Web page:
The most important petrological problem relating to the development of island arc systems is the origin of the basalt-andesite-dacite-rhyolite volcanic suite. Characteristics of the suite are reviewed. They include distribution of active volcanoes relative to Benioff zones, chemical composition and fractionation trends of magmas, the evolutionary development of island arcs in time, often comprising an earlier tholeiitic stage followed by a later calcalkaline stage, and the trend of magmas to become richer in potassium and other incompatible elements, the greater the height of the volcano above the Benioff zone.
Recent researches in experimental petrology suggest three fractionation controls which might be responsible for various characteristics of the suite; amphibole-controlled fractionation, eclogite-controlled fractionation and direct partial melting of mantle pyrolite under conditions of high water vapour pressure. The operation of these processes is reviewed. Amphibole-controlled fractionation is limited to depths smaller than 100 km and causes a calcalkaline trend among residual liquids but with little change in K/Na and rare earth element abundances. Eclogite-controlled fractionation likewise causes a calcalkaline trend but is accompanied by increase of K/Na ratios and fractionation of the rare earth elements. This process probably occurs in the 100–150 km depth interval. Partial melting of the mantle under high PH2O is shown to cause the formation of basaltic magmas in the depth interval, 70–100 km. Upon rising, these magmas fractionate towards basaltic andesite and andesite compositions via the crystallization mainly of olivine. Resulting liquids display a tholeiitic differentiation trend.
A model for the operation of these processes in the island arc environment is proposed. Amphibolite in the subducted oceanic crust becomes dehydrated at depths of 70–100 km under subsolidus conditions. The water produced causes partial melting to occur in the pyrolite wedge above the Benioff zone. Magmas thus produced differentiate under high PH2O to produce the early tholeiite stage of arc development. As the oceanic crust is sub-ducted to depths of 100–150 km, a high PH2O is maintained by the dehydration of serpentinite and derivative high pressure hydrated magnesium silicates. Partial melting of the quartz eclogite oceanic crust produces rhyodacite magmas. These react with overlying mantle pyrolite to form pyroxenite. Diapirs of pyroxenite rise upwards from the Benioff zone, partially melting to form magmas which fractionate by eclogite crystallization (80–150 km) and amphibole crystallization (30–100 km) thereby producing the calcalkaline phase of arc development.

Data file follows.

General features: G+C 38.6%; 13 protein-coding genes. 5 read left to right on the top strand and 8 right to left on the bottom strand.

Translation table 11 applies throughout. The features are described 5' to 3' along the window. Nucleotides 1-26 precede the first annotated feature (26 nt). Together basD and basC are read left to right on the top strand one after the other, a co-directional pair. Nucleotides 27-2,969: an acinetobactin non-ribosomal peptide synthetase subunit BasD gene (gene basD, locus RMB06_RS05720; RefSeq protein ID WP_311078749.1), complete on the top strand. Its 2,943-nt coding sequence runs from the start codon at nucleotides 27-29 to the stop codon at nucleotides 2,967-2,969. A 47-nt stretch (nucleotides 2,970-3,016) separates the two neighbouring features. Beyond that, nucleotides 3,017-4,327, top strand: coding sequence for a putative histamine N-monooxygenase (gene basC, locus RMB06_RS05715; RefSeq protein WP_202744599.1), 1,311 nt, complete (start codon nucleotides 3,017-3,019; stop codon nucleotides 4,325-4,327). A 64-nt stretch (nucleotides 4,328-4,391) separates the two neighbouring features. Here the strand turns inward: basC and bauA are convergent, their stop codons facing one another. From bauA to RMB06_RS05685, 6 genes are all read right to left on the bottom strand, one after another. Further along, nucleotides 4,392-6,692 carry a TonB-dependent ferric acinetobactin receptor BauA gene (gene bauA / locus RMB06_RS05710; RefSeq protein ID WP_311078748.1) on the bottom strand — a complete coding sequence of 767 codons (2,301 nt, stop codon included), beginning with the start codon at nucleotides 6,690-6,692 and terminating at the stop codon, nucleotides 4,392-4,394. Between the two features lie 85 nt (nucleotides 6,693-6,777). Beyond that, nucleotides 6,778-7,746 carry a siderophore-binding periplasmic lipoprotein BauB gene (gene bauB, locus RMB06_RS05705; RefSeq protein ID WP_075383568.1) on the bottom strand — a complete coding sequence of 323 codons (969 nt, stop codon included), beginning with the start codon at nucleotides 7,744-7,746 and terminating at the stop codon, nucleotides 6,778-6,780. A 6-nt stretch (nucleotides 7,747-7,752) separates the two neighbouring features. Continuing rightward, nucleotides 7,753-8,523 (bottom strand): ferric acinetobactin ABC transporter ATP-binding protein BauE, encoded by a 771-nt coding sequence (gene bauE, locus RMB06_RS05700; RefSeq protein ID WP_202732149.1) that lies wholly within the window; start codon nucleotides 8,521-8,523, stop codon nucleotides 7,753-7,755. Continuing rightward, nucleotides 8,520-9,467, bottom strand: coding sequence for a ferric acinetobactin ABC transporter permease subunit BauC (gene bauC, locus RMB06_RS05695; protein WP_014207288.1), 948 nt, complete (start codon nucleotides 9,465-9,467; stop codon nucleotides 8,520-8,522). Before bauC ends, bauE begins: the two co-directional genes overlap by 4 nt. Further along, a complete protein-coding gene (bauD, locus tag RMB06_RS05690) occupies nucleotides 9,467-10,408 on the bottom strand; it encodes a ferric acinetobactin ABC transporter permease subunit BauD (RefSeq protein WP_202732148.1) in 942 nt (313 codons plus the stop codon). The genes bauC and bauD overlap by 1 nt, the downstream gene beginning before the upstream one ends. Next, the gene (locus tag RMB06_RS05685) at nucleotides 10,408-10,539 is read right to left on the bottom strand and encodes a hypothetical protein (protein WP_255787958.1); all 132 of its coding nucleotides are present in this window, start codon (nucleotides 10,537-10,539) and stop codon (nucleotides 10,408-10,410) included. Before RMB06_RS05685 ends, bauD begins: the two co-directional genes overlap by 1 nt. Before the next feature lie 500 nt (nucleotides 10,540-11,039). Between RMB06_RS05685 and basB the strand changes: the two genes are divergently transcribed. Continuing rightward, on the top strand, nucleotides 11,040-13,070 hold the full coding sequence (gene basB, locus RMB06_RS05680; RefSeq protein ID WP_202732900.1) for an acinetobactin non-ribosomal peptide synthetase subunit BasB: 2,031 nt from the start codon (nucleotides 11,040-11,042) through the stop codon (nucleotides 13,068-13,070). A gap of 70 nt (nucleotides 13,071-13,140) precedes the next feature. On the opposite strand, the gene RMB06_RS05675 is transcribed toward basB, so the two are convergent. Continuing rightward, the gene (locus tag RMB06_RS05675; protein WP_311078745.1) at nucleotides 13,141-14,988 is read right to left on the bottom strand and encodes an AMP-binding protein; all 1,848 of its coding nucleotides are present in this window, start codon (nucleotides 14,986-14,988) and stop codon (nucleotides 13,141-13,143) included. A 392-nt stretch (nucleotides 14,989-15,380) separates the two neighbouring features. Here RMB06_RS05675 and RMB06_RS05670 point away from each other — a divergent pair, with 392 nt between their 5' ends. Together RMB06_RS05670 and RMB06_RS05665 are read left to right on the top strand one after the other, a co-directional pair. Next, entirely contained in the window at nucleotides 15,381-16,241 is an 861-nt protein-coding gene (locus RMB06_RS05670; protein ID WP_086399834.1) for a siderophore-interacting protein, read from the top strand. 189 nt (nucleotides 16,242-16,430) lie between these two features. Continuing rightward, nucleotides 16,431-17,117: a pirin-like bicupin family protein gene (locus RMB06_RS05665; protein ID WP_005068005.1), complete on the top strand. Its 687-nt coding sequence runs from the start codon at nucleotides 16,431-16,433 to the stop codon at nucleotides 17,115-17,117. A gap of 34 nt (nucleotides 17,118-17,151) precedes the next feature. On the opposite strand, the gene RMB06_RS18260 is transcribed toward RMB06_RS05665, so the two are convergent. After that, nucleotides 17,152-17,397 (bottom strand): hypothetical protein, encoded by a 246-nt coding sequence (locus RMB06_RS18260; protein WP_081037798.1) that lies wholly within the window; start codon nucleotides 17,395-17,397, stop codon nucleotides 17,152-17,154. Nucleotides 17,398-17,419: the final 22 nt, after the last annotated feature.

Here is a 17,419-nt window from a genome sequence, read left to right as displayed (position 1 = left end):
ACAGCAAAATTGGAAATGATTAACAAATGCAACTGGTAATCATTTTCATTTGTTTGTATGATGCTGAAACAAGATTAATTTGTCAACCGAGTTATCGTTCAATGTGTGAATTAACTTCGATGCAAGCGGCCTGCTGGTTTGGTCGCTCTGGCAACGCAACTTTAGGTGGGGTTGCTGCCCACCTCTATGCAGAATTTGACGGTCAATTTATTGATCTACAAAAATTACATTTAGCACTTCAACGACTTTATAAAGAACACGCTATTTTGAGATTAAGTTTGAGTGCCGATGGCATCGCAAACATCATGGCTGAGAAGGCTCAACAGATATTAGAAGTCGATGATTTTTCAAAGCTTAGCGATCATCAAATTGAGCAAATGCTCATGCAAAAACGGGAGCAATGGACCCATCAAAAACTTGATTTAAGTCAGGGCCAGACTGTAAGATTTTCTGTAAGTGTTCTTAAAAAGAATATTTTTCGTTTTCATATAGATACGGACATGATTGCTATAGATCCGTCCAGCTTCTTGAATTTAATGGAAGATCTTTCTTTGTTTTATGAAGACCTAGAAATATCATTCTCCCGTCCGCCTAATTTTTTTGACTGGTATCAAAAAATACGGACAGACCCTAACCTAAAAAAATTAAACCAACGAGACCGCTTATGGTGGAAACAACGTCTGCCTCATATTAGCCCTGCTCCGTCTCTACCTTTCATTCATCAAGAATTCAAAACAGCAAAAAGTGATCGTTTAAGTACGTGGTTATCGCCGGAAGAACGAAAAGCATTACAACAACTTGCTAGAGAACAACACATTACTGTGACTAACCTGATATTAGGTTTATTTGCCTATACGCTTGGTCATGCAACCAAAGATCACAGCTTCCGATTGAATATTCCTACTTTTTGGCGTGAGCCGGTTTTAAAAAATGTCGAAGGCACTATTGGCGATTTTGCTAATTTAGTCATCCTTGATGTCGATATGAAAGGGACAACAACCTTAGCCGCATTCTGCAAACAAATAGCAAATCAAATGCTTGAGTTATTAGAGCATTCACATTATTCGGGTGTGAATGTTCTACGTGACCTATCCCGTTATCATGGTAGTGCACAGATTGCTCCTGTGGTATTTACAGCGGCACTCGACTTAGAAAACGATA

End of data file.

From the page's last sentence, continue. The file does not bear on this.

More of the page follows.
The residual, refractory eclogite and peridotite in the lithosphere plates which sink below about 150 km have become irreversibly differentiated and never again are able to participate in the formation of basaltic magmas at mid-oceanic ridges. The complementary differentiate is, ultimately, the continental crust, which grows through time by the accretion of island arcs and by the addition of the andesitic volcanic suite, derived as discussed above. It is estimated that about 30–60% of the volume of the mantle has passed through this process of irreversible differentiation.